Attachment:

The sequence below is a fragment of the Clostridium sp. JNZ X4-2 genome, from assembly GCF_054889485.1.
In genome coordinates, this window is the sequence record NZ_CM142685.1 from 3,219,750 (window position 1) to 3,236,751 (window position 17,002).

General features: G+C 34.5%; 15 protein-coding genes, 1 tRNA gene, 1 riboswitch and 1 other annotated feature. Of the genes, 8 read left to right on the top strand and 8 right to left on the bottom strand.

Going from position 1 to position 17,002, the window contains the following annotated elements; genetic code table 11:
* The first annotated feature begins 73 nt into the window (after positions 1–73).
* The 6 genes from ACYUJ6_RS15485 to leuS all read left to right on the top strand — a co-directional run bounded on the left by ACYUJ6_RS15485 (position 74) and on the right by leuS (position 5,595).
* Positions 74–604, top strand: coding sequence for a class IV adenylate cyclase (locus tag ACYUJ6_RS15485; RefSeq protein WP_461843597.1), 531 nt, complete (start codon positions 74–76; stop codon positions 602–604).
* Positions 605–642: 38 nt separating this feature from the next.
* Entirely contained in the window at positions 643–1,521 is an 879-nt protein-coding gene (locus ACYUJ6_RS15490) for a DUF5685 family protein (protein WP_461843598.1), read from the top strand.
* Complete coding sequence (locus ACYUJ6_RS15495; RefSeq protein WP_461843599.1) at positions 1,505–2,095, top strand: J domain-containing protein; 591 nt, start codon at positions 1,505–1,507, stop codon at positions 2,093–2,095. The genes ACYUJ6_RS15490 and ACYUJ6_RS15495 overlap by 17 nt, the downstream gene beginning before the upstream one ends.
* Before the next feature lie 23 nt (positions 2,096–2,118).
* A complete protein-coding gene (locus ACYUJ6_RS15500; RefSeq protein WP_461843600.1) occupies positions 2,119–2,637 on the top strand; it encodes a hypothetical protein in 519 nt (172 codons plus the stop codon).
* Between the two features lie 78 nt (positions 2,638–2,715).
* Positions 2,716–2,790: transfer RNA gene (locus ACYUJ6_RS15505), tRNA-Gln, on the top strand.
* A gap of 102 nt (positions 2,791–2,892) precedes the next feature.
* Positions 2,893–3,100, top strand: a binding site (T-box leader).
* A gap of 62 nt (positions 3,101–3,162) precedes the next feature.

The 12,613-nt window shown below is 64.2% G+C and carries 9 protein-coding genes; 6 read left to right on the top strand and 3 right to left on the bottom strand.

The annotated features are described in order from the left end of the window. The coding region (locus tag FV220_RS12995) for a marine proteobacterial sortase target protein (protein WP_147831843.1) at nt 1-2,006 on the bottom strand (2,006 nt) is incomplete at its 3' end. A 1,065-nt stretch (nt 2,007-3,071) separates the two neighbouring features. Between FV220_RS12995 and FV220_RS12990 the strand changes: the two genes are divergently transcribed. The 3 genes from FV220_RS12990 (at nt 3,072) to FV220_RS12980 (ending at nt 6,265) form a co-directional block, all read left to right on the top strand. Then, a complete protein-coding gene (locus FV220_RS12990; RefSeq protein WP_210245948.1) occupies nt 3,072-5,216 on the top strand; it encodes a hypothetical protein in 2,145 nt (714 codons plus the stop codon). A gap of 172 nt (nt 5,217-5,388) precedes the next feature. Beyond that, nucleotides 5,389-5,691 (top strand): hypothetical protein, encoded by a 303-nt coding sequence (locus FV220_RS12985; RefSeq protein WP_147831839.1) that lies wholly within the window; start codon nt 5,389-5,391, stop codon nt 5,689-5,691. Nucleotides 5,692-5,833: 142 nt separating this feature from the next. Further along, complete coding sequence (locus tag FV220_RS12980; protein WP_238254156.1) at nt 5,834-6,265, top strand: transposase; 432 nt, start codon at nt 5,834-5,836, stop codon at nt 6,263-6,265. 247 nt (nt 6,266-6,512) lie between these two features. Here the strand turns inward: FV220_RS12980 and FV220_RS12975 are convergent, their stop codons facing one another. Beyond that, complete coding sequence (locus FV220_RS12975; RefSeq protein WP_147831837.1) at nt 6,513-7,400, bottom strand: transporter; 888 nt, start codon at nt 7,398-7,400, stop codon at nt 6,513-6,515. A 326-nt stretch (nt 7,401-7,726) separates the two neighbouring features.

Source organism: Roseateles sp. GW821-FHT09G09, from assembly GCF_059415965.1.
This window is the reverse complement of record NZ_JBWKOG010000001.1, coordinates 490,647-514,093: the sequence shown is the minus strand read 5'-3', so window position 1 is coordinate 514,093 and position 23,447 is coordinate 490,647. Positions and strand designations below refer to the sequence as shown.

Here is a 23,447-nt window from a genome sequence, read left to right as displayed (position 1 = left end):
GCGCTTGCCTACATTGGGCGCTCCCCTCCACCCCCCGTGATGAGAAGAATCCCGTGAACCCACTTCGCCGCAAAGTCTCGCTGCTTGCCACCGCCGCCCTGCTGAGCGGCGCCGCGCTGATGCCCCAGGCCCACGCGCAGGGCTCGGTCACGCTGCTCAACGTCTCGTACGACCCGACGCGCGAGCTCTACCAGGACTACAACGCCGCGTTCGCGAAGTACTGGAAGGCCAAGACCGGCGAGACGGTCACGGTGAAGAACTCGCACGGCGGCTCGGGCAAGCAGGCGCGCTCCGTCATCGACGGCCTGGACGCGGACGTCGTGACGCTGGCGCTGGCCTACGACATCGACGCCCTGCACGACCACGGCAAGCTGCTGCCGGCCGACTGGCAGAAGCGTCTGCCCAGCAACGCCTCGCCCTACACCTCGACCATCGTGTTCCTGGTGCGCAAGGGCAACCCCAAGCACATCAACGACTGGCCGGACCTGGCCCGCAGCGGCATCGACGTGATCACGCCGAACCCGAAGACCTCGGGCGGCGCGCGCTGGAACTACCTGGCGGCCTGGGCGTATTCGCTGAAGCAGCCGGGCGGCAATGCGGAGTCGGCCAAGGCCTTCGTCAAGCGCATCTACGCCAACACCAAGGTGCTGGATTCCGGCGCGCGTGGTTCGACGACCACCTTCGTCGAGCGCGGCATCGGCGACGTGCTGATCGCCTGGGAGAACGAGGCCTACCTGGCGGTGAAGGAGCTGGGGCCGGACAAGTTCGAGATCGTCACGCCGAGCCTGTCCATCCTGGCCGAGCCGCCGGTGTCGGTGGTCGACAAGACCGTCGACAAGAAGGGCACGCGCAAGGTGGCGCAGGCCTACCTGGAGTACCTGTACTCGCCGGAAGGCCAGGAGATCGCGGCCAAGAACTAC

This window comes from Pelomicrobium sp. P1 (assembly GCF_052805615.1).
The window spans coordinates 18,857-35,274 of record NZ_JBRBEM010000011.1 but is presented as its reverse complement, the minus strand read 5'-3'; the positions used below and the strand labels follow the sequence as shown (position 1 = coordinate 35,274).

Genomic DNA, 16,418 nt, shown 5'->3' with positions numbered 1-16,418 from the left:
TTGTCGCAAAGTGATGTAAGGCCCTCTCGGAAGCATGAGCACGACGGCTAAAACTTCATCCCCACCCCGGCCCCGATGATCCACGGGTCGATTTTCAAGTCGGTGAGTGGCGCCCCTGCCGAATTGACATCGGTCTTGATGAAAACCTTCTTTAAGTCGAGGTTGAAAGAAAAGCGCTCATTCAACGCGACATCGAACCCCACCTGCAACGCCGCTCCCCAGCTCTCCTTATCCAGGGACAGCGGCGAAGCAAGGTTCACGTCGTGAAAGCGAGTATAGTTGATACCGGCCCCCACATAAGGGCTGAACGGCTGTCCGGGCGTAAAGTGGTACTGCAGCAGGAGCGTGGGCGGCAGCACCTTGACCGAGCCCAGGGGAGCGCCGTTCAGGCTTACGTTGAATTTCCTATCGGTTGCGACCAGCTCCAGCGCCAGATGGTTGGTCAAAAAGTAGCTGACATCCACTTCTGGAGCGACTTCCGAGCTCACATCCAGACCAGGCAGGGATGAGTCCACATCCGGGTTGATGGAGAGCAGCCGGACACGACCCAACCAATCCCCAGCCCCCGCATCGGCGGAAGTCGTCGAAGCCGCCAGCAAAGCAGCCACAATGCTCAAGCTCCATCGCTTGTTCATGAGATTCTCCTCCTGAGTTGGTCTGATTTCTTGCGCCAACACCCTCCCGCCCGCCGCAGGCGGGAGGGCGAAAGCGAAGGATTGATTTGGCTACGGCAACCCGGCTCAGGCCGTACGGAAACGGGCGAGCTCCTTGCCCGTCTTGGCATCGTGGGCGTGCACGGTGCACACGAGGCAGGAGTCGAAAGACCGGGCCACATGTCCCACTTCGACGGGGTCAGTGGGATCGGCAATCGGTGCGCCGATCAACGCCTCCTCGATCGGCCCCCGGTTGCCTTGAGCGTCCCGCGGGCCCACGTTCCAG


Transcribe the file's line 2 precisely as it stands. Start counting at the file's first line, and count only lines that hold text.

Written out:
In genome coordinates, this window is the sequence record NZ_CM142685.1 from 3,219,750 (window position 1) to 3,236,751 (window position 17,002).